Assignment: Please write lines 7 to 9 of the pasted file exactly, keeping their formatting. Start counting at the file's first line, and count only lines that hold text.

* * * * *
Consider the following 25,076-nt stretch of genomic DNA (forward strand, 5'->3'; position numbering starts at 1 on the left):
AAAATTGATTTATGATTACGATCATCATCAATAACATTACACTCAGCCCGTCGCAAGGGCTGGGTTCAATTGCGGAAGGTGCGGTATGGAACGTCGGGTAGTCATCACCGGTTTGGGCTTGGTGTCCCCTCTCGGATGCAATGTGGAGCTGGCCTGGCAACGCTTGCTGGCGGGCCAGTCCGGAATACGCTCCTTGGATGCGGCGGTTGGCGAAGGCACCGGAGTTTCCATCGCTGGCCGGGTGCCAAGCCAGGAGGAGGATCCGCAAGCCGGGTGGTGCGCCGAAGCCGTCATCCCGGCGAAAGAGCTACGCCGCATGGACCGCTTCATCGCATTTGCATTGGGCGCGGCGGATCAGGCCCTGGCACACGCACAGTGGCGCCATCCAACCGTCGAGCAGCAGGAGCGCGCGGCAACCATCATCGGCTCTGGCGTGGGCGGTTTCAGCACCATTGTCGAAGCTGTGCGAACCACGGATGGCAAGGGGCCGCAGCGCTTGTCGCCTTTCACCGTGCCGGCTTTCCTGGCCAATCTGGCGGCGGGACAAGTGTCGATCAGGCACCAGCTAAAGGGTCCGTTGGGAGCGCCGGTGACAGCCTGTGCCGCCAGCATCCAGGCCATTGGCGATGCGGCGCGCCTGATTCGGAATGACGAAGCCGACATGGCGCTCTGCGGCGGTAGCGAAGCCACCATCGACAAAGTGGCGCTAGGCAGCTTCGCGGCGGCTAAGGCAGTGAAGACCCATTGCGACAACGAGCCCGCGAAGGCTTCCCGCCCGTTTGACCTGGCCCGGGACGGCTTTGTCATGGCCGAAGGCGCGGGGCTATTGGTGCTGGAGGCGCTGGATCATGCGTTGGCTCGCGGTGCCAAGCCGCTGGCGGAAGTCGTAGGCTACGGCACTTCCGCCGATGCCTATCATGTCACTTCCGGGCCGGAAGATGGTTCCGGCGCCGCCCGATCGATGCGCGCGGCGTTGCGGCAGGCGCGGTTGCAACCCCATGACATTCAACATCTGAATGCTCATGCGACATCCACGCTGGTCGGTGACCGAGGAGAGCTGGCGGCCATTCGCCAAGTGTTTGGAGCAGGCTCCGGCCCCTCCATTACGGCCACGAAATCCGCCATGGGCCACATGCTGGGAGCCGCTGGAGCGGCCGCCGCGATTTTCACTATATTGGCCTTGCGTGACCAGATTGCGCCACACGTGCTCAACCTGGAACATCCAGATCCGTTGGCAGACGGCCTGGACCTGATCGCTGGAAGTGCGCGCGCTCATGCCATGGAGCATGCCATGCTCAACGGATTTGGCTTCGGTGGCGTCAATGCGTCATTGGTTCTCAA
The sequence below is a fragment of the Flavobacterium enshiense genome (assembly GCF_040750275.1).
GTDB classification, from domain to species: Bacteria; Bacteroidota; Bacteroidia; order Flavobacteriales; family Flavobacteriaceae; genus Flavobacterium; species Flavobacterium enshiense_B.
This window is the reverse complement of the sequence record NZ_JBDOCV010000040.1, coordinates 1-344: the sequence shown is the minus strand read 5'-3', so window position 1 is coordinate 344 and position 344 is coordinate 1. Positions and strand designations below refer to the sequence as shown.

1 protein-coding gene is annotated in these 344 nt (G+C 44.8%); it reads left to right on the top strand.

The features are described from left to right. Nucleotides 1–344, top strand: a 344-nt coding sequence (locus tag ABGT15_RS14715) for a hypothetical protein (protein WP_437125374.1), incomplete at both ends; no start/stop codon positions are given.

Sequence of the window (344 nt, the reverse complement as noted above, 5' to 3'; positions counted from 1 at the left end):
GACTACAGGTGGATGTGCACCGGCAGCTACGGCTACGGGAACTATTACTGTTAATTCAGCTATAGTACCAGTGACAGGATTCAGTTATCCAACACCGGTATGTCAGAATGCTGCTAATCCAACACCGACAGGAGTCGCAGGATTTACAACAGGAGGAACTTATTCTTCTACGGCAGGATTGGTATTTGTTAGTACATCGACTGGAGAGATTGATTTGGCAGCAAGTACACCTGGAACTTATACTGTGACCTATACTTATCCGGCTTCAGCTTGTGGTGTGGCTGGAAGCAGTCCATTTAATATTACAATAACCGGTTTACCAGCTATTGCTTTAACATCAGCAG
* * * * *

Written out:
The features are described from left to right. Nucleotides 1–344, top strand: a 344-nt coding sequence (locus tag ABGT15_RS14715) for a hypothetical protein (protein WP_437125374.1), incomplete at both ends; no start/stop codon positions are given.

Sequence of the window (344 nt, the reverse complement as noted above, 5' to 3'; positions counted from 1 at the left end):
GACTACAGGTGGATGTGCACCGGCAGCTACGGCTACGGGAACTATTACTGTTAATTCAGCTATAGTACCAGTGACAGGATTCAGTTATCCAACACCGGTATGTCAGAATGCTGCTAATCCAACACCGACAGGAGTCGCAGGATTTACAACAGGAGGAACTTATTCTTCTACGGCAGGATTGGTATTTGTTAGTACATCGACTGGAGAGATTGATTTGGCAGCAAGTACACCTGGAACTTATACTGTGACCTATACTTATCCGGCTTCAGCTTGTGGTGTGGCTGGAAGCAGTCCATTTAATATTACAATAACCGGTTTACCAGCTATTGCTTTAACATCAGCAG